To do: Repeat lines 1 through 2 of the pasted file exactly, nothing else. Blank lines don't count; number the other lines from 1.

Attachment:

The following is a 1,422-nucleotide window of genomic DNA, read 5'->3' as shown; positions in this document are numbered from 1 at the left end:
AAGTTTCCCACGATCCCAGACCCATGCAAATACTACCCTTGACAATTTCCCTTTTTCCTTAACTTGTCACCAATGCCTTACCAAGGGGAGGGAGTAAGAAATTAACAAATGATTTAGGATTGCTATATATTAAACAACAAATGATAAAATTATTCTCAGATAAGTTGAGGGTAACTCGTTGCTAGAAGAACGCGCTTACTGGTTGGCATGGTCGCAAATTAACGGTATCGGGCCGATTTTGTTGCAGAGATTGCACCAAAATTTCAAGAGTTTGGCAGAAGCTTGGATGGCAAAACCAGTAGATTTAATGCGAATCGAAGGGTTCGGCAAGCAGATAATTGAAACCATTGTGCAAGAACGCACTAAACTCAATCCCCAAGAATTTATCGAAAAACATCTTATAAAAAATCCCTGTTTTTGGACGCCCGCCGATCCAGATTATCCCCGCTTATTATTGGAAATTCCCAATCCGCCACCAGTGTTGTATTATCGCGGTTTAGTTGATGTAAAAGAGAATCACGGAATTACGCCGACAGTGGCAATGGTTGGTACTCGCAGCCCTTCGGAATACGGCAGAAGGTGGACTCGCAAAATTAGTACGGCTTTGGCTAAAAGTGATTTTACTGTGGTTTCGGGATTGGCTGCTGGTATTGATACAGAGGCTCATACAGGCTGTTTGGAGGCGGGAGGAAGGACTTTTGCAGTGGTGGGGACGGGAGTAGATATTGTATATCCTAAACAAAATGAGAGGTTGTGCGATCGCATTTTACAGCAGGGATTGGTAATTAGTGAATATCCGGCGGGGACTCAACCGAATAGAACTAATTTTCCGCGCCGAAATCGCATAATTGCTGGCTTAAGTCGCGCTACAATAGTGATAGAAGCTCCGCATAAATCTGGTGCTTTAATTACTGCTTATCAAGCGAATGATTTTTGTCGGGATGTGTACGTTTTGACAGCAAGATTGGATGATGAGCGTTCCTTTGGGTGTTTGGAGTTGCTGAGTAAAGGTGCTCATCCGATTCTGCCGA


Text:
The following is a 1,422-nucleotide window of genomic DNA, read 5'->3' as shown; positions in this document are numbered from 1 at the left end:
AAGTTTCCCACGATCCCAGACCCATGCAAATACTACCCTTGACAATTTCCCTTTTTCCTTAACTTGTCACCAATGCCTTACCAAGGGGAGGGAGTAAGAAATTAACAAATGATTTAGGATTGCTATATATTAAACAACAAATGATAAAATTATTCTCAGATAAGTTGAGGGTAACTCGTTGCTAGAAGAACGCGCTTACTGGTTGGCATGGTCGCAAATTAACGGTATCGGGCCGATTTTGTTGCAGAGATTGCACCAAAATTTCAAGAGTTTGGCAGAAGCTTGGATGGCAAAACCAGTAGATTTAATGCGAATCGAAGGGTTCGGCAAGCAGATAATTGAAACCATTGTGCAAGAACGCACTAAACTCAATCCCCAAGAATTTATCGAAAAACATCTTATAAAAAATCCCTGTTTTTGGACGCCCGCCGATCCAGATTATCCCCGCTTATTATTGGAAATTCCCAATCCGCCACCAGTGTTGTATTATCGCGGTTTAGTTGATGTAAAAGAGAATCACGGAATTACGCCGACAGTGGCAATGGTTGGTACTCGCAGCCCTTCGGAATACGGCAGAAGGTGGACTCGCAAAATTAGTACGGCTTTGGCTAAAAGTGATTTTACTGTGGTTTCGGGATTGGCTGCTGGTATTGATACAGAGGCTCATACAGGCTGTTTGGAGGCGGGAGGAAGGACTTTTGCAGTGGTGGGGACGGGAGTAGATATTGTATATCCTAAACAAAATGAGAGGTTGTGCGATCGCATTTTACAGCAGGGATTGGTAATTAGTGAATATCCGGCGGGGACTCAACCGAATAGAACTAATTTTCCGCGCCGAAATCGCATAATTGCTGGCTTAAGTCGCGCTACAATAGTGATAGAAGCTCCGCATAAATCTGGTGCTTTAATTACTGCTTATCAAGCGAATGATTTTTGTCGGGATGTGTACGTTTTGACAGCAAGATTGGATGATGAGCGTTCCTTTGGGTGTTTGGAGTTGCTGAGTAAAGGTGCTCATCCGATTCTGCCGA